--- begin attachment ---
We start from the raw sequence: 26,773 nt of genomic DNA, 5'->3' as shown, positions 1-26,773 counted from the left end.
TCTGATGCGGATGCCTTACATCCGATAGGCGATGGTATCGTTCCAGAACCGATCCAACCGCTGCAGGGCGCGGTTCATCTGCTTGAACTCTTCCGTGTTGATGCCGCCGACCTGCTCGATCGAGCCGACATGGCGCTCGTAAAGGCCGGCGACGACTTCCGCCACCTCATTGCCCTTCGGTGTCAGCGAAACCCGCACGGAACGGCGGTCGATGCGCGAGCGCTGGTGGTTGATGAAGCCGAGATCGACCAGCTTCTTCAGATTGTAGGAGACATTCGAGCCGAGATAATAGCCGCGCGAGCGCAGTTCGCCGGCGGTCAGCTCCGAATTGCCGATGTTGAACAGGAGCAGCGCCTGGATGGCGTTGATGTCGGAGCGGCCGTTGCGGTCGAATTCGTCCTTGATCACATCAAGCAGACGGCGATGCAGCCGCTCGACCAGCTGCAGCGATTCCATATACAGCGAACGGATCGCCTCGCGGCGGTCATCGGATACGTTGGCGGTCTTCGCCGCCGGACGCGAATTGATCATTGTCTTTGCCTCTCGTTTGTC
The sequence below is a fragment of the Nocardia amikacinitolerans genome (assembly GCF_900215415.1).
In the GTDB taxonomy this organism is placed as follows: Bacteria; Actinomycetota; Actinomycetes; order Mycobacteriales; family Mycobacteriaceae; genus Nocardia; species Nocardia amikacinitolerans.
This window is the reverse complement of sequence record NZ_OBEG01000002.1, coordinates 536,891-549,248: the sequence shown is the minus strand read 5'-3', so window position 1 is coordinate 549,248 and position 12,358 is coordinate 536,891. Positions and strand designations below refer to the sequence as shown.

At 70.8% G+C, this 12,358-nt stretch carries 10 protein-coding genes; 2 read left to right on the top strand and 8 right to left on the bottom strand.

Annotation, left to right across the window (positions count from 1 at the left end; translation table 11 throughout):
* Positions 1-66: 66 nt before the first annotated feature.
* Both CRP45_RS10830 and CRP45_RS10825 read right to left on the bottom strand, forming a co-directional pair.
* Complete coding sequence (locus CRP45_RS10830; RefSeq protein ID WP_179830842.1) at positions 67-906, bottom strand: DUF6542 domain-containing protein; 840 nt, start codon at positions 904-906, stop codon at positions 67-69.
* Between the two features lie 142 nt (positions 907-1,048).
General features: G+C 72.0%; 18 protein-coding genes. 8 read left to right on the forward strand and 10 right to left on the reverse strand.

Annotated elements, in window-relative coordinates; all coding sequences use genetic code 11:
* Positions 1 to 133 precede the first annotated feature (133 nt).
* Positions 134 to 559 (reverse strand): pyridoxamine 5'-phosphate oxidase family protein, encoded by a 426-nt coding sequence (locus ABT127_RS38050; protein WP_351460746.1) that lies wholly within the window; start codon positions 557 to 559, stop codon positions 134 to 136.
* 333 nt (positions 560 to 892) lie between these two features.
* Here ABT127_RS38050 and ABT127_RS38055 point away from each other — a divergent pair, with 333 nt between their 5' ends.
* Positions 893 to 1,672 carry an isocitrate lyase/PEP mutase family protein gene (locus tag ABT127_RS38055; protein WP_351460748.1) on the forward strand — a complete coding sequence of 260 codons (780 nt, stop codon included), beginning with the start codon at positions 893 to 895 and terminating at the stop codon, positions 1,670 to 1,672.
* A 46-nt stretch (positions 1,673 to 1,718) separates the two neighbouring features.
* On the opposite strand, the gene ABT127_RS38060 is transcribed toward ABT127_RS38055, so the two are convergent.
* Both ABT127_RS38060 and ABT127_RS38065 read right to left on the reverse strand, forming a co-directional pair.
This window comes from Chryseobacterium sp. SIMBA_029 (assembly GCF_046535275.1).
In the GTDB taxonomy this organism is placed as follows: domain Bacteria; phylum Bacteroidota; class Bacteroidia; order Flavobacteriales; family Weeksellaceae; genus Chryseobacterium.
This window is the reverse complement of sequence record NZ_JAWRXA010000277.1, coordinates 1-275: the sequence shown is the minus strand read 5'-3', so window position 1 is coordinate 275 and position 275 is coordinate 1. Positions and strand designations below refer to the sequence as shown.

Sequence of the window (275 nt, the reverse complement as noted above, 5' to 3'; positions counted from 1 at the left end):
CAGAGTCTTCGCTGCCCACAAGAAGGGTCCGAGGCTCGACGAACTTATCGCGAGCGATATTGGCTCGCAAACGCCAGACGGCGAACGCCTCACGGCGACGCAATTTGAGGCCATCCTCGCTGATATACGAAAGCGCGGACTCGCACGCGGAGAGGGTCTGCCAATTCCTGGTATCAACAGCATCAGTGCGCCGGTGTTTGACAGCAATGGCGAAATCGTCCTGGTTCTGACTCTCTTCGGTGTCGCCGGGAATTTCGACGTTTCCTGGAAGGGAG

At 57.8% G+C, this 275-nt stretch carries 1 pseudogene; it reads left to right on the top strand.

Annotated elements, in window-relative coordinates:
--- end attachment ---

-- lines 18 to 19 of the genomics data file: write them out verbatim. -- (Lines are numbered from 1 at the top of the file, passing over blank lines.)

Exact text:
* Positions 893 to 1,672 carry an isocitrate lyase/PEP mutase family protein gene (locus tag ABT127_RS38055; protein WP_351460748.1) on the forward strand — a complete coding sequence of 260 codons (780 nt, stop codon included), beginning with the start codon at positions 893 to 895 and terminating at the stop codon, positions 1,670 to 1,672.
* A 46-nt stretch (positions 1,673 to 1,718) separates the two neighbouring features.